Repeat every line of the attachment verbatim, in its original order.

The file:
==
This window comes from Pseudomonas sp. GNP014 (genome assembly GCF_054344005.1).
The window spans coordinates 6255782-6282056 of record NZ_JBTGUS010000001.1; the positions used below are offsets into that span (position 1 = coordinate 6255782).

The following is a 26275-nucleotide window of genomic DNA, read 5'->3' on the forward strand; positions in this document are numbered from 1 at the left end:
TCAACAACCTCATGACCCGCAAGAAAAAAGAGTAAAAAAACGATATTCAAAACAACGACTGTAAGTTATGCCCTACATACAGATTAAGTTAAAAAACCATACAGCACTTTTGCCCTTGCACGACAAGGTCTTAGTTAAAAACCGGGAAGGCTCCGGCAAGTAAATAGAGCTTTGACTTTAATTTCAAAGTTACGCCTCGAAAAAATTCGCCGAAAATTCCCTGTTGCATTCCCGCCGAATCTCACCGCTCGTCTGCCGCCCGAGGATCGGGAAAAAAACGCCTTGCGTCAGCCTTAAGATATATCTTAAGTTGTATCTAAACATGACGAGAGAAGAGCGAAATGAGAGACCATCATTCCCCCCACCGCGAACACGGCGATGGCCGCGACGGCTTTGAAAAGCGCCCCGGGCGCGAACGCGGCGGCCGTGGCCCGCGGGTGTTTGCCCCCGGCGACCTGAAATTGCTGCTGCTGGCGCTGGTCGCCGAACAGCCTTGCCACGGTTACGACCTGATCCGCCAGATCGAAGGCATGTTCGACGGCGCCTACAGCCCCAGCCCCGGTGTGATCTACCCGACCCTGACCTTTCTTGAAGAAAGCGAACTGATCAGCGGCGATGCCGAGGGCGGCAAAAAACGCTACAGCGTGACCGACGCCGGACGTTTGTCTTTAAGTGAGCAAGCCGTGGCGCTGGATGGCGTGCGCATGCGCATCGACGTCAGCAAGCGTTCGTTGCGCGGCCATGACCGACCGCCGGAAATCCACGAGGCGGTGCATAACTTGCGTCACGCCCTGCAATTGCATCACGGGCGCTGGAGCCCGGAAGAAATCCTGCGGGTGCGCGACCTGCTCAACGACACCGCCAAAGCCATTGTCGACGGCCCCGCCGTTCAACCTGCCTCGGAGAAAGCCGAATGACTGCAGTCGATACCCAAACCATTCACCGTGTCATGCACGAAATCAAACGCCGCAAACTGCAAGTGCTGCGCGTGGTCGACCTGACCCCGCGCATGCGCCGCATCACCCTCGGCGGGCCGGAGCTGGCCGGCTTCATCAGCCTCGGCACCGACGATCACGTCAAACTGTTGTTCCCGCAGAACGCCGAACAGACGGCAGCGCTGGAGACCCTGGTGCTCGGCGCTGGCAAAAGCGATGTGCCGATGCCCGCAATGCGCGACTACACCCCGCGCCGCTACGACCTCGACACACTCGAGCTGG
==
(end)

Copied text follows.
This window comes from Pseudomonas sp. GNP014 (genome assembly GCF_054344005.1).
The window spans coordinates 6255782-6282056 of record NZ_JBTGUS010000001.1; the positions used below are offsets into that span (position 1 = coordinate 6255782).

The following is a 26275-nucleotide window of genomic DNA, read 5'->3' on the forward strand; positions in this document are numbered from 1 at the left end:
TCAACAACCTCATGACCCGCAAGAAAAAAGAGTAAAAAAACGATATTCAAAACAACGACTGTAAGTTATGCCCTACATACAGATTAAGTTAAAAAACCATACAGCACTTTTGCCCTTGCACGACAAGGTCTTAGTTAAAAACCGGGAAGGCTCCGGCAAGTAAATAGAGCTTTGACTTTAATTTCAAAGTTACGCCTCGAAAAAATTCGCCGAAAATTCCCTGTTGCATTCCCGCCGAATCTCACCGCTCGTCTGCCGCCCGAGGATCGGGAAAAAAACGCCTTGCGTCAGCCTTAAGATATATCTTAAGTTGTATCTAAACATGACGAGAGAAGAGCGAAATGAGAGACCATCATTCCCCCCACCGCGAACACGGCGATGGCCGCGACGGCTTTGAAAAGCGCCCCGGGCGCGAACGCGGCGGCCGTGGCCCGCGGGTGTTTGCCCCCGGCGACCTGAAATTGCTGCTGCTGGCGCTGGTCGCCGAACAGCCTTGCCACGGTTACGACCTGATCCGCCAGATCGAAGGCATGTTCGACGGCGCCTACAGCCCCAGCCCCGGTGTGATCTACCCGACCCTGACCTTTCTTGAAGAAAGCGAACTGATCAGCGGCGATGCCGAGGGCGGCAAAAAACGCTACAGCGTGACCGACGCCGGACGTTTGTCTTTAAGTGAGCAAGCCGTGGCGCTGGATGGCGTGCGCATGCGCATCGACGTCAGCAAGCGTTCGTTGCGCGGCCATGACCGACCGCCGGAAATCCACGAGGCGGTGCATAACTTGCGTCACGCCCTGCAATTGCATCACGGGCGCTGGAGCCCGGAAGAAATCCTGCGGGTGCGCGACCTGCTCAACGACACCGCCAAAGCCATTGTCGACGGCCCCGCCGTTCAACCTGCCTCGGAGAAAGCCGAATGACTGCAGTCGATACCCAAACCATTCACCGTGTCATGCACGAAATCAAACGCCGCAAACTGCAAGTGCTGCGCGTGGTCGACCTGACCCCGCGCATGCGCCGCATCACCCTCGGCGGGCCGGAGCTGGCCGGCTTCATCAGCCTCGGCACCGACGATCACGTCAAACTGTTGTTCCCGCAGAACGCCGAACAGACGGCAGCGCTGGAGACCCTGGTGCTCGGCGCTGGCAAAAGCGATGTGCCGATGCCCGCAATGCGCGACTACACCCCGCGCCGCTACGACCTCGACACACTCGAGCTGG